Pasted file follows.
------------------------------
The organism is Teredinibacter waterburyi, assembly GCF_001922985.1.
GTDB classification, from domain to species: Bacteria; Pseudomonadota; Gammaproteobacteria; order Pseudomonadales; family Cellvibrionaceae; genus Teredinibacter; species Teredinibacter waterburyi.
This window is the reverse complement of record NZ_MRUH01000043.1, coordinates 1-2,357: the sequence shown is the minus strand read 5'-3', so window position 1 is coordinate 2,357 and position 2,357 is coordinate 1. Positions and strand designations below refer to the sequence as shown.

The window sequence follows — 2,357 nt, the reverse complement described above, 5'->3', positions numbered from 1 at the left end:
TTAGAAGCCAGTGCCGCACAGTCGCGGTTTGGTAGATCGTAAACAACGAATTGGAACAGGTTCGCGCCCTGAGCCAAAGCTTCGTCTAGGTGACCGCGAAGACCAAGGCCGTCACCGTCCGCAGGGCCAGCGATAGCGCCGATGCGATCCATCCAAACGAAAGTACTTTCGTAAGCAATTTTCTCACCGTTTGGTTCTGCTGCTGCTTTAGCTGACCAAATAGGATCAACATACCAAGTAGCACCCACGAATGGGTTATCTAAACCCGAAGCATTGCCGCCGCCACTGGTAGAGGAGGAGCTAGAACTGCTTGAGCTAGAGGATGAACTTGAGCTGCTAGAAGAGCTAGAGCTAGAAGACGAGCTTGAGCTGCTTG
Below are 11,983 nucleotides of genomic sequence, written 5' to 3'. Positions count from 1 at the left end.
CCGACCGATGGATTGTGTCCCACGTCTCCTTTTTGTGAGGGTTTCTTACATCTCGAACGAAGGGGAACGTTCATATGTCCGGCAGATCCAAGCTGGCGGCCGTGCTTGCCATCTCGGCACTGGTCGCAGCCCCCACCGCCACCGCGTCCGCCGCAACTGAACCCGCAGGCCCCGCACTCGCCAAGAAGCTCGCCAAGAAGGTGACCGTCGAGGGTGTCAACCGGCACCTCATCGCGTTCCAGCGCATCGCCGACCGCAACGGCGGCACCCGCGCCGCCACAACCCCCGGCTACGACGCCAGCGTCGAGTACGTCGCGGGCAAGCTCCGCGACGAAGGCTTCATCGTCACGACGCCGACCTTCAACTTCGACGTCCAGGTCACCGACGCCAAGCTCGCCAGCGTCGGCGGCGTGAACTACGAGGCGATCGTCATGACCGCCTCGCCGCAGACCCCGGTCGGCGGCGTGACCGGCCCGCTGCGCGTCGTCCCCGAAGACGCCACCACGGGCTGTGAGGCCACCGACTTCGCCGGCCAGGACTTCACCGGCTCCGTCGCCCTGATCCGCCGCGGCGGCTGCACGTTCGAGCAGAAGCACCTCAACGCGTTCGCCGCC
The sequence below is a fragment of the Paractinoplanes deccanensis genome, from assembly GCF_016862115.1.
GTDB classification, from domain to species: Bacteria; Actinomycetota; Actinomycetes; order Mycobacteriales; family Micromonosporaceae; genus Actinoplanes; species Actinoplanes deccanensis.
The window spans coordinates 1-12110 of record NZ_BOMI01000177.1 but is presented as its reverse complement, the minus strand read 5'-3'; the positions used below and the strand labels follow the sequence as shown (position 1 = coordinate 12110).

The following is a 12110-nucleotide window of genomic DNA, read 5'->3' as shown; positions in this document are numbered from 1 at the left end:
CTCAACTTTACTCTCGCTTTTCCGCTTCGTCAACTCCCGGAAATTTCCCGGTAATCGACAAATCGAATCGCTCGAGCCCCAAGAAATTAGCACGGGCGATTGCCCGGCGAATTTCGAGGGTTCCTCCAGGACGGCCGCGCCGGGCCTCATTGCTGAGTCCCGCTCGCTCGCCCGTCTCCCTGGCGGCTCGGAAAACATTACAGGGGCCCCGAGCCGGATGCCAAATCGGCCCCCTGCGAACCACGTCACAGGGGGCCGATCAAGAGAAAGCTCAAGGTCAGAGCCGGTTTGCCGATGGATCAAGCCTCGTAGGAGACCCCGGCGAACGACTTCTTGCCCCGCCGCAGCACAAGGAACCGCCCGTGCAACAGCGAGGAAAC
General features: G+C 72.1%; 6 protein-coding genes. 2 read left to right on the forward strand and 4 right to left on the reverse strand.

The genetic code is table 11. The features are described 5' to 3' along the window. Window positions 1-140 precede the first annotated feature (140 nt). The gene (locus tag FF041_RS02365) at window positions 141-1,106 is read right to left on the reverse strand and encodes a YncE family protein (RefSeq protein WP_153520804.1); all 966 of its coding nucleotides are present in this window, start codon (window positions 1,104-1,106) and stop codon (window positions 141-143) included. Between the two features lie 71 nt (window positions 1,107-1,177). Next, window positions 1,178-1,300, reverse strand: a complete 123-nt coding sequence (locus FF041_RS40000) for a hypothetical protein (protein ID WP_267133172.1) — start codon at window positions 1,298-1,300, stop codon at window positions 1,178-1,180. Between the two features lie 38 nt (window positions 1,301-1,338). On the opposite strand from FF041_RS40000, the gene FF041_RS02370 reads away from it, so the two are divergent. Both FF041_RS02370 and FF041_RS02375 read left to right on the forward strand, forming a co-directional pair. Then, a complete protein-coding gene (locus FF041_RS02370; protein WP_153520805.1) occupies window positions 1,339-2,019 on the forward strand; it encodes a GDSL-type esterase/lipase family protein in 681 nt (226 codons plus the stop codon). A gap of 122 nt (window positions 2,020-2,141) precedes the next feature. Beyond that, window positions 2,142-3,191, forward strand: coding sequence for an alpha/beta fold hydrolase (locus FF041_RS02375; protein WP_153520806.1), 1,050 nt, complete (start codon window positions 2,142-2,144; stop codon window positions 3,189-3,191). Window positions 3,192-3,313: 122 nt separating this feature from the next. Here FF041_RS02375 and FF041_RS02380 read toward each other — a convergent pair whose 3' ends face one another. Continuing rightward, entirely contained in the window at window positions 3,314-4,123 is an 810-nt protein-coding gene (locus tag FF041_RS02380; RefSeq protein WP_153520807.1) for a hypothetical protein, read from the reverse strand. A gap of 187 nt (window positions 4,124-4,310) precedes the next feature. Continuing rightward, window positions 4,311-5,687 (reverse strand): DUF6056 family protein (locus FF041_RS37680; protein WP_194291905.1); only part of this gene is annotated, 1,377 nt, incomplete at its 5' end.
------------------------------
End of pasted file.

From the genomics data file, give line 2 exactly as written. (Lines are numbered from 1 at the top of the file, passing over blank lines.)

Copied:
GTDB classification, from domain to species: Bacteria; Pseudomonadota; Gammaproteobacteria; order Pseudomonadales; family Cellvibrionaceae; genus Teredinibacter; species Teredinibacter waterburyi.